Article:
By Farmer David Plescia of Green Valley Community Farm
One of the most special things about living and farming at Green Valley is that is a very wild place.
It's no wonder: If you zoom out on a satellite map of the address here (13024 Green Valley Rd.), you'll see that this little valley is nestled in the base of a forest that extends Northward, essentially unbroken, up through Alaska!
We come in contact with this wildness everyday out here. It is perhaps most noticeable in the bird and mammal kingdoms at this time of year, during the spring / early summer surge of activity, new growth, courtship, competition, homemaking and baby-raising that corresponds with the return of the sun and the all the surge of new life it supports. At this time of year especially, our furred and feathered neighbors weave themselves into our everyday lives, greeting us in the morning, keeping us company throughout the day, and accompanying us on our way home at night as they go about building their lives next to ours.
The bird world is especially rich out right now. Kayta's parents, avid birders, spotted 34 species during their two-week visit from Missouri at the beginning of June. (And that's just the tip of the iceberg.) All the feathered ones seem to be making a go of it while the gettins good and doing all the things that go with that: Courting (those Turkey gobbles of April and May, echoing down the valley) and singing (wow, hear that Swainson's thrush), fighting (the "bird wars" begin in late May as the sky fills with inner/interspecies arial battles and battle cries as they all squat, steal and harass each others nests and territories), eating (where did all our lettuce seeds go?), building homes (check out the Barn Swallow mud nest near our wash-station) and starting families...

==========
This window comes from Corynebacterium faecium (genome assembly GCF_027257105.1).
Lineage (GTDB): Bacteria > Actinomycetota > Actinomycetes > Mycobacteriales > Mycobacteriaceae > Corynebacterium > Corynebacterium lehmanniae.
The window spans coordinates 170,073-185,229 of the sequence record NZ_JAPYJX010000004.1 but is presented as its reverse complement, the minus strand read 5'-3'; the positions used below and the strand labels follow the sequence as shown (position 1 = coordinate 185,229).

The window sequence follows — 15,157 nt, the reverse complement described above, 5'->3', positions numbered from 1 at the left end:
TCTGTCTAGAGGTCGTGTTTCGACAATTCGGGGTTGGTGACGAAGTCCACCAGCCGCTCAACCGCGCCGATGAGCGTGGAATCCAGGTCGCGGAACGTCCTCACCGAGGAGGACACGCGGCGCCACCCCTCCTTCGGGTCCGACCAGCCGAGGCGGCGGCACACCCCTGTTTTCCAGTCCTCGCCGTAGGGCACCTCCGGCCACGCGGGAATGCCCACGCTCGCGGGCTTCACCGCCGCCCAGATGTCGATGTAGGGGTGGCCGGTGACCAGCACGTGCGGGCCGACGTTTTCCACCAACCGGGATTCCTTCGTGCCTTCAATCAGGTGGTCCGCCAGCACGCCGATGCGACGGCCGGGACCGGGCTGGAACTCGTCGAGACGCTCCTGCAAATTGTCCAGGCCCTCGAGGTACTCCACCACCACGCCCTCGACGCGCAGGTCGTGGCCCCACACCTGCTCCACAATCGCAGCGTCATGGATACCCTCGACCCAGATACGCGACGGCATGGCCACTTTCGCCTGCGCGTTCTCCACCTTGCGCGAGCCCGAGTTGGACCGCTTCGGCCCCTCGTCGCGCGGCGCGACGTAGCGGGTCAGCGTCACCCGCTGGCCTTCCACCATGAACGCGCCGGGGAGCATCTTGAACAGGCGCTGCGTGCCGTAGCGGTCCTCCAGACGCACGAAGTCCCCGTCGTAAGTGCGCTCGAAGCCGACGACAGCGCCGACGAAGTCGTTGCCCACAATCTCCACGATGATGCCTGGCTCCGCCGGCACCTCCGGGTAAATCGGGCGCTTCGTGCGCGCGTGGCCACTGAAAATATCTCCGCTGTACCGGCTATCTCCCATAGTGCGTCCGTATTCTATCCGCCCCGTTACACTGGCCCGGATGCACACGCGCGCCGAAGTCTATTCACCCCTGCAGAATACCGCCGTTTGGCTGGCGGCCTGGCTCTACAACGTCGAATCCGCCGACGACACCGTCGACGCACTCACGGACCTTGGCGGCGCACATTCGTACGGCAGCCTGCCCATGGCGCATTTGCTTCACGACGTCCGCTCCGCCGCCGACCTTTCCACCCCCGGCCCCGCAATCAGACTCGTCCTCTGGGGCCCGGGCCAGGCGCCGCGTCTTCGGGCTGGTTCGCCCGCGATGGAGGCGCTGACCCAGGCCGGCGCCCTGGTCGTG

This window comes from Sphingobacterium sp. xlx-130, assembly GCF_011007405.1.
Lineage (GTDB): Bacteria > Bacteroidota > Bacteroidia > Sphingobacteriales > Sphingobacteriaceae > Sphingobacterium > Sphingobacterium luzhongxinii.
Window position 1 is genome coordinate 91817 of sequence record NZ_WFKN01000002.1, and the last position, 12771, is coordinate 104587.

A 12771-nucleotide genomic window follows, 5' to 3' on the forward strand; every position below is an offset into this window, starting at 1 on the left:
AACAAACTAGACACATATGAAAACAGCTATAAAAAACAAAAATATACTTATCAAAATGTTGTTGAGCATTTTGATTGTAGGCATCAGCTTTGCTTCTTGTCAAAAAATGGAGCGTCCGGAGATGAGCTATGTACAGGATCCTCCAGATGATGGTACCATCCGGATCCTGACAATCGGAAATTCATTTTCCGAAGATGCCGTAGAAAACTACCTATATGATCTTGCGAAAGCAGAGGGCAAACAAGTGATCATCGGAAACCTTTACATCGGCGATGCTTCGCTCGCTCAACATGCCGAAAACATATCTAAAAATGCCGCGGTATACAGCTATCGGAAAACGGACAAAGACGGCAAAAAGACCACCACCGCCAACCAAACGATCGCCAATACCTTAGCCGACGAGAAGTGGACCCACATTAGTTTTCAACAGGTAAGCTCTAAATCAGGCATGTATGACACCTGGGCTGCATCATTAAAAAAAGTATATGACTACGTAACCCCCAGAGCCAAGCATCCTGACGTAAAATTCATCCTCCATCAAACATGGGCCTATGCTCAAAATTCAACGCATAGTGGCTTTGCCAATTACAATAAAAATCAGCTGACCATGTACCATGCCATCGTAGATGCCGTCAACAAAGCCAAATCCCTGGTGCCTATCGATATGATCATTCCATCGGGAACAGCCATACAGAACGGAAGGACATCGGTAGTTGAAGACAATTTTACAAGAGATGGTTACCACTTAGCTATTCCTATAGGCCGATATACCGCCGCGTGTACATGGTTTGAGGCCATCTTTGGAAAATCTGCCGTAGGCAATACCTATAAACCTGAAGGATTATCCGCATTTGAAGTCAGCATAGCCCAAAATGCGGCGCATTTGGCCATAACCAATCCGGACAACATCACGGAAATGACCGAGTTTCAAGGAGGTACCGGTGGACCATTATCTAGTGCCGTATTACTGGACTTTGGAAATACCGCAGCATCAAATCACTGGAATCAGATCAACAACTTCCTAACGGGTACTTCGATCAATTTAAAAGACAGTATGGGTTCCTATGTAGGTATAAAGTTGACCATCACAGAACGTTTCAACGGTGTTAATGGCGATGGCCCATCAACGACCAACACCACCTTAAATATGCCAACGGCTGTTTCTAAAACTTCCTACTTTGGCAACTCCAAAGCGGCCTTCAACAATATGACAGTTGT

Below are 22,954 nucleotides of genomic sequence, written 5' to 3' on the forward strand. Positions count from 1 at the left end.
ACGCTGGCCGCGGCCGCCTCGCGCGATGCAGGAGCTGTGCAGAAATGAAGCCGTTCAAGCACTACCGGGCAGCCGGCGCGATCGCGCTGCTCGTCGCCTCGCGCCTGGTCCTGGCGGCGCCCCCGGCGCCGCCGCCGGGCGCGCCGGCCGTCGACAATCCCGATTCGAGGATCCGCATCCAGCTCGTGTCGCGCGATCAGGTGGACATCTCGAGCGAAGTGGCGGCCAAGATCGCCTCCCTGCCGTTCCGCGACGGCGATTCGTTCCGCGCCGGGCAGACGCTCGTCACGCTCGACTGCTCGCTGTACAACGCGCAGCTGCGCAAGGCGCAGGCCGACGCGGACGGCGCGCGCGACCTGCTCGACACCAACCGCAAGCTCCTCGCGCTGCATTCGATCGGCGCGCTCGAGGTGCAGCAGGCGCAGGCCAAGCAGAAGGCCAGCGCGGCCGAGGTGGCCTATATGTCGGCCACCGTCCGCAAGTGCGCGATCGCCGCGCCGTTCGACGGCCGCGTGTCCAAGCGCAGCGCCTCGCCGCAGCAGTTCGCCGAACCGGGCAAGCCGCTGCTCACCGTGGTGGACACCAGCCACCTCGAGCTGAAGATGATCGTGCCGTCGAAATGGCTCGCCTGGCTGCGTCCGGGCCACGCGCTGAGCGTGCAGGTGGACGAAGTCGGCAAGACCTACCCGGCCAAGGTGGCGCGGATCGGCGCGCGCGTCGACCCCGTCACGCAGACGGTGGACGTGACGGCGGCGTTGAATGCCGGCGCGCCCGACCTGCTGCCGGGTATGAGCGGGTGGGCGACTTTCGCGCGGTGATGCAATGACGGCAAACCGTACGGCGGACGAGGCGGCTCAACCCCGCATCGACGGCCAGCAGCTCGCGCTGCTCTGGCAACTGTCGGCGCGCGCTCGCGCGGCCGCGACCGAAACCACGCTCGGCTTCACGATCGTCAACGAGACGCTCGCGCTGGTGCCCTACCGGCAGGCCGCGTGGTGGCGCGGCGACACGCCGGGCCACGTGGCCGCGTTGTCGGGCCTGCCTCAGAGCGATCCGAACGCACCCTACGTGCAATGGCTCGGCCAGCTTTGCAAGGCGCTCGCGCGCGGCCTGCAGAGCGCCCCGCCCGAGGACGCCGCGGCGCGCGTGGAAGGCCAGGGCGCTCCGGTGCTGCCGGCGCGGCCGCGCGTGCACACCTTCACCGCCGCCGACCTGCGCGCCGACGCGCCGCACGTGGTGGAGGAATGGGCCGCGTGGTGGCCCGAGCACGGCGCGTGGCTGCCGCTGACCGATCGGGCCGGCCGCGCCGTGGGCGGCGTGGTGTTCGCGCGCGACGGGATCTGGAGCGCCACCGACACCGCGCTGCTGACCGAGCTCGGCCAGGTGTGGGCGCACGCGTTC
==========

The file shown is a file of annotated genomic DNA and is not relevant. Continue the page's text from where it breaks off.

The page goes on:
In the owl box perched along the 13024 driveway, a barn owl family has taken up residence. Who knows when mom and dad moved in but about a month and a half ago tiny little raspy screeches could be heard coming from the box. Now, our way home at twilight every evening, we watch four barn owl teenagers exercise their flying permits. Compared to their silent, sleek, be-masked parents they are awkward flying monkeys. At first they would just pop their fuzzy heads out of the house, then pop back in. Lately, they have been taking flight, with a tellingly rapid RPM crash landing into the nearest tree, where they screech at each other for awhile, before flying back to the safety of the house. Where they screech some more. All. Night. Long...
Also like clockwork, at twilight, comes a Dark Sentinel. Our main fields are in her route. She has three spots -- that we know of: On a fence post overlooking the center meadow, on a large tree overlooking the main fields, and on the tall power pole overlooking the vineyards. A shadow. The Great Horned Owl. Like the Lady of the Forest, she gives us shivers, reminding us of our mortality. But she reminds gophers of their mortality too, which is quite necessary around here.
Yes, twilight is a special time. Quivers of quail come out from their thickets to forage (a little paranoid and a lot domestic). Mama and baby skunk visit the compost pile to see what's been left, and a gophers flit through the grass like lightning, mindful of the Dark Sentinel.
The gopher army (at its population low near the end of winter, being food for so many predators during that time) explodes at this time of year. Their subterranean networks of paths seem to multiply underfoot, their little portal holes pock the ground, and their boldness grows. One crashed against my leg as I was harvesting mustard mix on Tuesday. They may not visit the barn, but you can be sure that the gophers have been picking up their CSA shares.
And then there is Mama Deer. You may have noticed the fortress of junk in between our greenhouses and the hog panels around Aubrie and Scott's garden. These are protection from Mama Deer. Mama Deer took up residence in a thicket near the greenhouses about a month ago and, pregnant and now presumably nursing, uses a genius and boldness I have never seen in a deer to infiltrate our fortresses and feast on the fare. Who can blame her, she's making a go of it just like the rest of us.
This list could go on: The juvenile Salmonids and the baby turtles in the culvert, the broccoli-obsessed ninja Hare or the demon Racoon that visits our neighbors... no matter how much they annoy us or pillage our greenhouses, we can only but be grateful for their antics, their lessons, their company, and that they are here. This place is alive and wild. Let's make sure to keep it that way.
See you in the fields,
David & Kayta